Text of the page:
The gospel means "the good news". Not everything Jesus said was good news. Everything He said was the truth, but not everything He said was the gospel. Please read the books of Galations(the Gospel 101, in my opinion), Romans, and JOHN.
      The gospel is this: For God so loved the world, that He gave His only begotten son, that whosoever believes in Him, won't perish but have eternal life.
      That's it.
      There is NOTHING anyone of us can do to be saved except to believe on the Lord Jesus for our salvation. Our righteousness is like filthy rags to Him. That's why we needed Jesus, because He became our righteousness.
      SO, God made it easy on us…He did all the work, we just have to trust Jesus! THAT'S WHY IT'S CALLED THE GOSPEL….IT'S GOOD NEWS!!!!!

  • @adam lehman: I think the gospel is crystal clear: God and desires a relationship with us. Our sin separates us from Him and deserves the penalty of being separated from Him forever (i.e. death). So Jesus came to earth as God and paid the penalty in our place, rose again, and now offers salvation freely to whoever trusts in Christ alone for forgiveness.

    Of course the theology of all that goes crazy deep, but that’s the gospel at it’s core.

    • Jon

      We should preach the gospel to ourselves every day, How many times is too many times for our kids and us to hear it. The more we hear it, the more we know and understand it. The more we know, the deeper our understanding becomes. All of the elements-grace, justification, righteousness, atonement, propitiation (expiation), sanctification (holiness), glorification-are all delicately woven together for a complete understanding (picture) of salvation and all that it includes. If they don't hear it all the time, when they leave youth group they will drift apart from it and instead of running to God in repentance, they will run from God and try to clean themselves up, something the Bible says we cannot do. So give the short version and part of the long version each week.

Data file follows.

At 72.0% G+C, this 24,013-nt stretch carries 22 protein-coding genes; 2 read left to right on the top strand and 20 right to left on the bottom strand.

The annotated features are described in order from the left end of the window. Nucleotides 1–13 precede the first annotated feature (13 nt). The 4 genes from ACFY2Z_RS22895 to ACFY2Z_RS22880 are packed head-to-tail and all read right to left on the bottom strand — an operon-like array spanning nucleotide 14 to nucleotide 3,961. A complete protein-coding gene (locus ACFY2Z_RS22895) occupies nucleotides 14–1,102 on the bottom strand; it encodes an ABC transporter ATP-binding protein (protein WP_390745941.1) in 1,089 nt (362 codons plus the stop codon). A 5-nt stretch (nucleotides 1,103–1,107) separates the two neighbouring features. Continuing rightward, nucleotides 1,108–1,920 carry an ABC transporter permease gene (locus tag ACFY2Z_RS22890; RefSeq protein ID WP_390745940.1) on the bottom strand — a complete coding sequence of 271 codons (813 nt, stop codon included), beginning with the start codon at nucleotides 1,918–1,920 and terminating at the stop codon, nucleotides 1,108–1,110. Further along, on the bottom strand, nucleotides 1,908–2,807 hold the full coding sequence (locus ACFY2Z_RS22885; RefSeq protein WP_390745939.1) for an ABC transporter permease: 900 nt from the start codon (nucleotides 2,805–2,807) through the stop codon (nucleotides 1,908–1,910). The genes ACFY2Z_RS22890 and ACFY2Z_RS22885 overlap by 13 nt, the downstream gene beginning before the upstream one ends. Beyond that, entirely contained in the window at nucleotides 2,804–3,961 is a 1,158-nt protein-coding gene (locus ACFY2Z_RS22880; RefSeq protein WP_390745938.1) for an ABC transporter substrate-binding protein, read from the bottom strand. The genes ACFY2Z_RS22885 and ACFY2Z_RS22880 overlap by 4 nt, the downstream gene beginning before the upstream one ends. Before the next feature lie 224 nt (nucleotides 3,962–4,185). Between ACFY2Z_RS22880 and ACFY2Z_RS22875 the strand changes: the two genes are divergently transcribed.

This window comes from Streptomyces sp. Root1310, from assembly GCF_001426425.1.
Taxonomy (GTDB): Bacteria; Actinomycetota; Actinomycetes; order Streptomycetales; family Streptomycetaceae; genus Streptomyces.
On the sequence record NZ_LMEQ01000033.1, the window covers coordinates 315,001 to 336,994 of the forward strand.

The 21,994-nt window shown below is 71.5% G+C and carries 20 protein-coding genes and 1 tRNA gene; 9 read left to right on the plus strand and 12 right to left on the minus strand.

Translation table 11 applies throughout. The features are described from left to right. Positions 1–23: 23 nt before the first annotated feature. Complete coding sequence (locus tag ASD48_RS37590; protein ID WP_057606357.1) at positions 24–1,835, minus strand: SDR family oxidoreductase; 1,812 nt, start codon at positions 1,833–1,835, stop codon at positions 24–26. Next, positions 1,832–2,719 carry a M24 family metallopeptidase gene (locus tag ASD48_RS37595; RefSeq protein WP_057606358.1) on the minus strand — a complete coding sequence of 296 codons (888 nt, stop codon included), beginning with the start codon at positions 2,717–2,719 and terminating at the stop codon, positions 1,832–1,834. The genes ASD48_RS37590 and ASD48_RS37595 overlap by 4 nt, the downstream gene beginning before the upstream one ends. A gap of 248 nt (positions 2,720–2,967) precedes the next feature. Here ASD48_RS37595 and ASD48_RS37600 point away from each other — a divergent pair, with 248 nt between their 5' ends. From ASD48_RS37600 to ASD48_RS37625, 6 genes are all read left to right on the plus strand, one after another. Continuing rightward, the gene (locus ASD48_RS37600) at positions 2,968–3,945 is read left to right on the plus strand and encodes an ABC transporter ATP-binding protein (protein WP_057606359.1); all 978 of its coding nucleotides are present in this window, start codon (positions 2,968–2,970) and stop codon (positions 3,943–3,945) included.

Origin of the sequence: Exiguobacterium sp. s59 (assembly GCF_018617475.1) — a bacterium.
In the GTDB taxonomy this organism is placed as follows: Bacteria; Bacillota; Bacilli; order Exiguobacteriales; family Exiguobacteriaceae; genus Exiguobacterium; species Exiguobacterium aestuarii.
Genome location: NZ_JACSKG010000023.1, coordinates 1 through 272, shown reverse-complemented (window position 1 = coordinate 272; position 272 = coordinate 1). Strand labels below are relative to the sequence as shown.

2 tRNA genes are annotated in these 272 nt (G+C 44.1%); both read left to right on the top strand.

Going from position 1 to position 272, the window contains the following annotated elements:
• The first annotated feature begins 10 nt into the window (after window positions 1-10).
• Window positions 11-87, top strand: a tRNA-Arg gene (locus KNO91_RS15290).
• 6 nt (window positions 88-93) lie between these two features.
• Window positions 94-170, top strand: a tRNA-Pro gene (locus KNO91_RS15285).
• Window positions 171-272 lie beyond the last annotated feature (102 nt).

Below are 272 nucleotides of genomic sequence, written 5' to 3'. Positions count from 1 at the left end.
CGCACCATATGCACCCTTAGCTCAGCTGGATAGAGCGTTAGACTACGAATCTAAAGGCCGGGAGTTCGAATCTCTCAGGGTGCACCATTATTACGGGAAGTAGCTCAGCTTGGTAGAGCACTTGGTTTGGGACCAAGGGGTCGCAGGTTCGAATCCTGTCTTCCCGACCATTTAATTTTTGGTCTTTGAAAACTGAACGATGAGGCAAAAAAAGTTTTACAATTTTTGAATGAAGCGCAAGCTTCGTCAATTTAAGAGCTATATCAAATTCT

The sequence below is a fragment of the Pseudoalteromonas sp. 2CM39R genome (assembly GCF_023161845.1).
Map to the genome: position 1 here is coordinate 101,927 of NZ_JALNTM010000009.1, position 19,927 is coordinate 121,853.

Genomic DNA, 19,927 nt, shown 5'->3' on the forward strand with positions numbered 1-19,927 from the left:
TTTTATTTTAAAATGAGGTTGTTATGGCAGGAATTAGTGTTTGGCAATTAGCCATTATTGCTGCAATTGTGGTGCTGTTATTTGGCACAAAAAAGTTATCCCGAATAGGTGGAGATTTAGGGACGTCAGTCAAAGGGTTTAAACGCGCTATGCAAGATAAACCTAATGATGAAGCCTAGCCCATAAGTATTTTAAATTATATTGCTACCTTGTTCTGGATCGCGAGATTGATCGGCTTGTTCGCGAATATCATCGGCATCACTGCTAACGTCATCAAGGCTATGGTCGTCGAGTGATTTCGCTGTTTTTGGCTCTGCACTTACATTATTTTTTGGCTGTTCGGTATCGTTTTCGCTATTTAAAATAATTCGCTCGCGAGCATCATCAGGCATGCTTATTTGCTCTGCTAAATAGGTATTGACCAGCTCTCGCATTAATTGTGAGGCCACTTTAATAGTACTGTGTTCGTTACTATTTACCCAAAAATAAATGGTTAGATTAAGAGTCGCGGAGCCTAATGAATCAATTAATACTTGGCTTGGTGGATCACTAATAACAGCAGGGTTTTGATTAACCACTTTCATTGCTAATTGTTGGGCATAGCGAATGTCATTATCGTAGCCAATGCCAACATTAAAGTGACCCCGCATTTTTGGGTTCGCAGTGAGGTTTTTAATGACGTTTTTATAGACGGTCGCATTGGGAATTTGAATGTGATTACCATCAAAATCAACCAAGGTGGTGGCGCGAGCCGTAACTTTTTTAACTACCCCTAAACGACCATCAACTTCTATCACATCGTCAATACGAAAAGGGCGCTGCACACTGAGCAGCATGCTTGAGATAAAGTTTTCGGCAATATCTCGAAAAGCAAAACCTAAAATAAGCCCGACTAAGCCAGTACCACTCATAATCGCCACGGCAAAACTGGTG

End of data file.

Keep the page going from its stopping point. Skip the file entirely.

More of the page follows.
• When it comes to preaching, I tend to follow the Spurgeon/Moody technique you’ve highlighted here… with every sermon make a beeline for the cross.

    I think you and I just disagree theologically about points 2 & 3. But there’s still room for friendship. :)

    But I have to admit that as much as I thought this was a good idea in my first few years of ministry, it really wasn’t appropriate with what I was doing all the time in youth ministry.

    I’m a firm believer that the good stuff, including sharing the message of salvation, is done in small contexts. (One on one, small groups, not big room teaching alone) I’d much rather my large group teaching raise questions in students minds then try to make every passage a Gospel presentation. I’m not even sure how you do that with some of the passages I’ve taught.

    So, I don’t entirely disagree with you. In “big church” when I fill the pulpit there is always a Gospel thread, though never an altar call. And when I’m asked to come places and preach… I’m with you dependent on what the context calls for.

    But I don’t really consider my teaching at youth group “preaching.” In the style of youth group that I’m effective in, my communication of biblical truth is just setting up an amazing small group time.

    I guess what I’m saying is that your post is frustrating to me because it only points to one format of youth group. It seems you’re making the assumption that your readers preach?

  • @adam mclane: You know me — always up for a bit of controversy even when I’m not looking for it. ;-)

    Your points are valid and well-taken. Thanks. I actually don’t really “preach” at youth group — it’s always a guided discussion. Since our sr. high meetings are bit too large for a discussion with the whole group, we go back and forth between me teaching for a couple minutes and them discussing in smaller round-table groups. We usually go back and forth about 3 or 4 times before we wrap it up and I close by taking a minute or two to point it back to the cross.

  • Noah Weston